What Is A False Breakout?
A false breakout, also known as a "failed breakout", is when the price of a financial market breaks out of a chart pattern or through a support or resistance level and fails to continue in the same direction.
For example, if a resistance level is at $50 and the price of the market breaks out to $52 before failing and retracing back under $50, this is a failed breakout as the price of the market could not stay above the $50 breakout price level.
How Does A False Breakout Work?
A false breakout occurs when the price of a financial market breaks out of a predefined level like a support or resistance level or chart patterns like bull and bears and then fails to continue in the direction of the breakout.
During the breakout phase of a false breakout, there is no conviction and no follow-through momentum in the price action of a financial market at a breakout level.
Typically, the price of a market will trade through a breakout level on little to no volume which signals there are weak hands and no momentum to push the price higher or lower.
Then after the price pushes through the breakout level, the price action stalls and retraces back to the original breakout point.
A failed breakout can occur in rising trend price breakouts and down-trending price breakouts.
A false breakout most commonly occurs in price consolidation periods or volatile and choppy market environments.
Types Of False Breakouts
There are two types of false breakouts. The two types of false breakouts are:
- Bullish false breakout: A bullish false breakout is when the price of a market breaks out of a resistance level or chart pattern to the upside. The price initially moves higher before it fails at the higher prices and it then retraces back below the breakout level.
- Bearish false breakout: A bearish false breakout is when the price of a market breaks out below a support level or chart pattern. The price initially moves lower before it fails at the lower prices. The price bounces at the lower prices and trades higher back above the breakout level.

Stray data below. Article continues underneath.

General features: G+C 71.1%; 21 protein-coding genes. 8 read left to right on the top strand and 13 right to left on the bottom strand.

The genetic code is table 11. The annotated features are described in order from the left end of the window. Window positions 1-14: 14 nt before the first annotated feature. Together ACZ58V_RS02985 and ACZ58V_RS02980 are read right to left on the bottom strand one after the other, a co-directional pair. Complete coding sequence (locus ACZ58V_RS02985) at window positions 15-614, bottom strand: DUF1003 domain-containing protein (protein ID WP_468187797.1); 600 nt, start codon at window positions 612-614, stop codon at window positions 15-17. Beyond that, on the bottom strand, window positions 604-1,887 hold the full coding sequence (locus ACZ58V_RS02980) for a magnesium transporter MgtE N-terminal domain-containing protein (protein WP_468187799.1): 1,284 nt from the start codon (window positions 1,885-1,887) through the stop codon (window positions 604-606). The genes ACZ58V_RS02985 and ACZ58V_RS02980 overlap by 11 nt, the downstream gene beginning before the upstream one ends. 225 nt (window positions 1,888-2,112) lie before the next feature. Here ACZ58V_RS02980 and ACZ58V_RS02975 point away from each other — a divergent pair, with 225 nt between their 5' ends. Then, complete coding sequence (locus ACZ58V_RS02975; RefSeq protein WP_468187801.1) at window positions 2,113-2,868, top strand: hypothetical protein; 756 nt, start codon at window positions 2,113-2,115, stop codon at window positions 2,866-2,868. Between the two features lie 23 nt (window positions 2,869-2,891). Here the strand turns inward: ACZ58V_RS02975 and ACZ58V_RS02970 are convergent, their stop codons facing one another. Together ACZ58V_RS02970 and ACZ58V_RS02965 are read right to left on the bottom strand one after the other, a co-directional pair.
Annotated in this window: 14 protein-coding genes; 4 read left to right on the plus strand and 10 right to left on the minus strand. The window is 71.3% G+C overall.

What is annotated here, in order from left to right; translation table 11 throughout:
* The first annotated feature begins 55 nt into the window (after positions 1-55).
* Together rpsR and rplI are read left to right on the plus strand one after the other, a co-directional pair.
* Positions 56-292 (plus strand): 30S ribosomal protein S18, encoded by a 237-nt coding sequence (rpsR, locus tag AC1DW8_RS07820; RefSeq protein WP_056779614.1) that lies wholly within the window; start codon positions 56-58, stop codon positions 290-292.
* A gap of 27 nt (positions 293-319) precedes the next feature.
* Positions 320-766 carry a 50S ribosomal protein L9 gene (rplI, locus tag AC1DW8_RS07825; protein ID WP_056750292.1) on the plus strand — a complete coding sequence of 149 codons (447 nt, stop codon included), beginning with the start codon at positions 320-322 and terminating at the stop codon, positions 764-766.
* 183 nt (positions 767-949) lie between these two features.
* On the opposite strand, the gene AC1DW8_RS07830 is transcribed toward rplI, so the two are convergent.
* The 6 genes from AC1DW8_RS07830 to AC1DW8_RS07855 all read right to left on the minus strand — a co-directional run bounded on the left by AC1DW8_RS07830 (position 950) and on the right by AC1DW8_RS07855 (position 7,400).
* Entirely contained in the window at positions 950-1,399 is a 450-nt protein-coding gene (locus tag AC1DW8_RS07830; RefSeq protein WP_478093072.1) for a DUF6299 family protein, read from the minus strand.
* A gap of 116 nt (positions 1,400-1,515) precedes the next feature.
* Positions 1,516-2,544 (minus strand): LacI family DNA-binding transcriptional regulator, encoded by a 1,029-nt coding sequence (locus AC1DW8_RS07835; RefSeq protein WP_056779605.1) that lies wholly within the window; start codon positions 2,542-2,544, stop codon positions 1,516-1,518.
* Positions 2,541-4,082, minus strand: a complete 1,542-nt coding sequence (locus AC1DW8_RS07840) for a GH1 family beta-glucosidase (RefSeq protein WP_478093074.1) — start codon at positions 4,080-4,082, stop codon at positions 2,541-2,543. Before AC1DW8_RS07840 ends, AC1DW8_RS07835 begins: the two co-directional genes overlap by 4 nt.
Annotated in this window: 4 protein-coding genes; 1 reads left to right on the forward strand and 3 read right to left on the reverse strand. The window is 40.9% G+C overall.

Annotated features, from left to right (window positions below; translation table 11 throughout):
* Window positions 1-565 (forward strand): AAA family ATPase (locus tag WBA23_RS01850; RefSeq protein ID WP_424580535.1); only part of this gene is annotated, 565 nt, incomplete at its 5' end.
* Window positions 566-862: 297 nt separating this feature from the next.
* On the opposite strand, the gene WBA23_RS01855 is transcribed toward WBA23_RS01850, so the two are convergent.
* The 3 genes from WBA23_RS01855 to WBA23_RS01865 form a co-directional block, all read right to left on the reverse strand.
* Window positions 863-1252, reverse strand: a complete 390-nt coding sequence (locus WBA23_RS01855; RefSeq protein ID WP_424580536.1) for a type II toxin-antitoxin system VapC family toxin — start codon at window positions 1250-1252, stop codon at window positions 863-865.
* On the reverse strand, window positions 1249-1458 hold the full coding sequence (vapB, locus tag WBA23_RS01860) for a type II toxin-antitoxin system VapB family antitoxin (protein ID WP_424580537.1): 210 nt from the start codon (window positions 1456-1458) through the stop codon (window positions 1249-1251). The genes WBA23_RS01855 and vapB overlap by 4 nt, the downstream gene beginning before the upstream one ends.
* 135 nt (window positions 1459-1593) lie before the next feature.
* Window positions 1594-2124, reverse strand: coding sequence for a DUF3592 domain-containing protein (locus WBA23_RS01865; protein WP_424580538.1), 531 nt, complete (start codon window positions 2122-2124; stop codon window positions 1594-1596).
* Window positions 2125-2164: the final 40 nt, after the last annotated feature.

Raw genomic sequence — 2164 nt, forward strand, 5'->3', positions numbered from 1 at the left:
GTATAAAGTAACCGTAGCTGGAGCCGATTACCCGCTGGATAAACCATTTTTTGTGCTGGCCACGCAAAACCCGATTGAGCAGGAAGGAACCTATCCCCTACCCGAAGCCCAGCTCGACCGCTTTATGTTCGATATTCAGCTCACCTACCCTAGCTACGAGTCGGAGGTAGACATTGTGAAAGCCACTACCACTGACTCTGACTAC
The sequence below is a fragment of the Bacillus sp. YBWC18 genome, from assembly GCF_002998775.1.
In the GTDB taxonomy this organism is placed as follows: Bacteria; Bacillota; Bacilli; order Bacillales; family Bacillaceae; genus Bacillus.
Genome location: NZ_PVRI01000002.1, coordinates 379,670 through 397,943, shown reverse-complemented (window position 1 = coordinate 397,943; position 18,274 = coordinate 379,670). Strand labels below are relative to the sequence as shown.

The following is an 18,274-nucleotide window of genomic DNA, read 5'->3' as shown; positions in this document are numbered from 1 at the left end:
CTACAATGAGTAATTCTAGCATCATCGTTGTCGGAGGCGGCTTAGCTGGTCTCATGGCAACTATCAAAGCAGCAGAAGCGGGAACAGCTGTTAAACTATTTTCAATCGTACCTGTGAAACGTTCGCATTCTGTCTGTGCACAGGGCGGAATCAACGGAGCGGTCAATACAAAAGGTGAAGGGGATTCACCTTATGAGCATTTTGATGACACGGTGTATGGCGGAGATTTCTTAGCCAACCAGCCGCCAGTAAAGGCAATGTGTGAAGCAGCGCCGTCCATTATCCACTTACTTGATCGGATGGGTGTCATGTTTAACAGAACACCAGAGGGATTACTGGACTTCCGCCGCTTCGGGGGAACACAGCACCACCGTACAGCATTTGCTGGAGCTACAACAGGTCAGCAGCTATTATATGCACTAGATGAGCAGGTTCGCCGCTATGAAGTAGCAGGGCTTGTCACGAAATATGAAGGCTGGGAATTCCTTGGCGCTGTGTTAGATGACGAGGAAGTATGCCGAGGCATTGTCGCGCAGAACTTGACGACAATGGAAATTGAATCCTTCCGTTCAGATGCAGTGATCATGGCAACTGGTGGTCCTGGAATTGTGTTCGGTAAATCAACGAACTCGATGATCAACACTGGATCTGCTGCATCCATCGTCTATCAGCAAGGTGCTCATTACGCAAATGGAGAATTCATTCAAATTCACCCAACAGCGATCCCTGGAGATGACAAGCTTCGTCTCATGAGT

A false breakout occurs both on bullish price charts and bearish price charts.
Examples Of False Breakouts
Below are various examples of false breakouts in different markets from stocks to forex.
These examples are illustrated on different timeframe price charts.
Example Of A Bullish False Breakout
In the above price chart of Amazon stock, there is a false breakout when the price of Amazon breaks out of the ascending triangle chart pattern and then retraces back.
From the chart, the price fails to push higher and instead drops back below the breakout price level.
This is an example of a bullish false breakout in the stock market.
Example Of A Bearish False Breakout
In the above price chart of Tesla stock, there is a false breakout illustrated.
The price of Tesla stock breaks down below the rising support level and can not stay below the breakdown price level.
It bounces and pushes back above the breakdown price.
This is an example of a bearish false breakout in the stock market.
Example Of A False Breakout On A Shorter Timeframe Chart
In the above short-term 1-minute price chart of GBP/USD, there is a false breakout.
The price breaks down below the support level and struggles to continue in the direction of the breakout.
It bounces back to the entry price and continues higher. This is an example of a false breakout on a shorter-term price chart.
Example Of A False Breakout On A Longer Timeframe Chart
In the above price chart of the EUR/USD currency, there is a clear example of a false breakout on a longer-term weekly price chart.
The price of the currency breaks down below the rising support level and stalls for a few weeks before it retests the breakdown entry point and trends higher.
This is an example of a false breakout on a longer-term price chart.
How To Find False Breakouts
Some traders use a false breakout strategy to trade the markets. These traders have specific methods for finding false breakouts in the market.
To find false breakouts in financial markets:
- Scan the markets for chart patterns: Scan through the markets looking for chart patterns and/or support and resistance levels.
- Wait for the price to reach a specific level: Wait for the price of the market to reach the breakout point of the chart pattern or the support/resistance level.
- Examine the price action as it breaks out: Watch how the price of the market reacts at the breakout level. See if it is sluggish, volatile or choppy as it breaks out.
- Wait to see if it retests the breakout level: Watch to see does the price retest the breakout level after it breaks out. If the price fails to stay above or below the breakout level, this is a clue that it could be a failed breakout.
These are the steps for finding false breakouts in any capital market.
Differences Between A False Breakout & A Price Retest
The differences between a false breakout and a price retest are:
- A false breakout breaks out and comes back to the breakout point and continues to fail whereas a price retest is when the price breaks out and retests the breakout point and continues in the direction of the breakout.
- A false breakout has choppy and volatile price action whereas a price retest tends to be orderly with more structure.
- A false breakout will fail at the breakout entry price relatively quickly whereas a price retest will test the entry price and bounce off it or retrace of it quickly.
These are the main differences between a false breakout and a price retest.
A price retest means the price is simply retesting the breakout point and will continue in the direction of the breakout i.e. it is not a failed breakout.